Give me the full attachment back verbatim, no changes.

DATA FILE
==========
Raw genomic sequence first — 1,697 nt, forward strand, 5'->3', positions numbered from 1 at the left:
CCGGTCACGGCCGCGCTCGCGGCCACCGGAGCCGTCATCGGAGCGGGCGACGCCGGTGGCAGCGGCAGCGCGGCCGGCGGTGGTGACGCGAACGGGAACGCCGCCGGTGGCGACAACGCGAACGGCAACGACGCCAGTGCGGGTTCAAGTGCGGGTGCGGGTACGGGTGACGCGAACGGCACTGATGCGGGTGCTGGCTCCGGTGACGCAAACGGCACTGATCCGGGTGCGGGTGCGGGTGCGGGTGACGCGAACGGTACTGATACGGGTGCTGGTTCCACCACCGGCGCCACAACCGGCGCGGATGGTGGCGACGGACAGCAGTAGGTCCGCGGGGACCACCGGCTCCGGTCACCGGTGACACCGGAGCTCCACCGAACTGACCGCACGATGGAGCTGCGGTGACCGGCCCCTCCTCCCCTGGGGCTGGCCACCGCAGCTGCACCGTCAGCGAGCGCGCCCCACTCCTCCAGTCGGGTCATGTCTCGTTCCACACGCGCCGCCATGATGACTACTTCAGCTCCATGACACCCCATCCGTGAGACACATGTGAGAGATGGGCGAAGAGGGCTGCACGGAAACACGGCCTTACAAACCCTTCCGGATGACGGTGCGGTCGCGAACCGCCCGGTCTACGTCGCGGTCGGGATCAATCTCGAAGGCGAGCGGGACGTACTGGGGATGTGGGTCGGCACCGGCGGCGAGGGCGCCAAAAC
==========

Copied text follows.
Raw genomic sequence first — 1,697 nt, forward strand, 5'->3', positions numbered from 1 at the left:
CCGGTCACGGCCGCGCTCGCGGCCACCGGAGCCGTCATCGGAGCGGGCGACGCCGGTGGCAGCGGCAGCGCGGCCGGCGGTGGTGACGCGAACGGGAACGCCGCCGGTGGCGACAACGCGAACGGCAACGACGCCAGTGCGGGTTCAAGTGCGGGTGCGGGTACGGGTGACGCGAACGGCACTGATGCGGGTGCTGGCTCCGGTGACGCAAACGGCACTGATCCGGGTGCGGGTGCGGGTGCGGGTGACGCGAACGGTACTGATACGGGTGCTGGTTCCACCACCGGCGCCACAACCGGCGCGGATGGTGGCGACGGACAGCAGTAGGTCCGCGGGGACCACCGGCTCCGGTCACCGGTGACACCGGAGCTCCACCGAACTGACCGCACGATGGAGCTGCGGTGACCGGCCCCTCCTCCCCTGGGGCTGGCCACCGCAGCTGCACCGTCAGCGAGCGCGCCCCACTCCTCCAGTCGGGTCATGTCTCGTTCCACACGCGCCGCCATGATGACTACTTCAGCTCCATGACACCCCATCCGTGAGACACATGTGAGAGATGGGCGAAGAGGGCTGCACGGAAACACGGCCTTACAAACCCTTCCGGATGACGGTGCGGTCGCGAACCGCCCGGTCTACGTCGCGGTCGGGATCAATCTCGAAGGCGAGCGGGACGTACTGGGGATGTGGGTCGGCACCGGCGGCGAGGGCGCCAAAAC